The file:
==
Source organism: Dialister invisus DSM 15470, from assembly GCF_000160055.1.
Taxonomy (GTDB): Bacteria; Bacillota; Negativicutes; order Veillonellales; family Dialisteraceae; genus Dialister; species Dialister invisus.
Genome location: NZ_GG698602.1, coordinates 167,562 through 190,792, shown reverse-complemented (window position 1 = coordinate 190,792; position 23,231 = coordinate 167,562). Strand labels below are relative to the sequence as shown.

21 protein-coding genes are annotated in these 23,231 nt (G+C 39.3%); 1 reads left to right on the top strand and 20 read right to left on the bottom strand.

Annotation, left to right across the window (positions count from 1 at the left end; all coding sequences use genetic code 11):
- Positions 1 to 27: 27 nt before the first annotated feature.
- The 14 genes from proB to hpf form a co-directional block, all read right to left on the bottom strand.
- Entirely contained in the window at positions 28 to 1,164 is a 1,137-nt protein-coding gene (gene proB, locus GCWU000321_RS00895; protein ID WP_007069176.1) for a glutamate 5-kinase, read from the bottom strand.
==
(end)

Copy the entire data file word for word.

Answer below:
Source organism: Dialister invisus DSM 15470, from assembly GCF_000160055.1.
Taxonomy (GTDB): Bacteria; Bacillota; Negativicutes; order Veillonellales; family Dialisteraceae; genus Dialister; species Dialister invisus.
Genome location: NZ_GG698602.1, coordinates 167,562 through 190,792, shown reverse-complemented (window position 1 = coordinate 190,792; position 23,231 = coordinate 167,562). Strand labels below are relative to the sequence as shown.

21 protein-coding genes are annotated in these 23,231 nt (G+C 39.3%); 1 reads left to right on the top strand and 20 read right to left on the bottom strand.

Annotation, left to right across the window (positions count from 1 at the left end; all coding sequences use genetic code 11):
- Positions 1 to 27: 27 nt before the first annotated feature.
- The 14 genes from proB to hpf form a co-directional block, all read right to left on the bottom strand.
- Entirely contained in the window at positions 28 to 1,164 is a 1,137-nt protein-coding gene (gene proB, locus GCWU000321_RS00895; protein ID WP_007069176.1) for a glutamate 5-kinase, read from the bottom strand.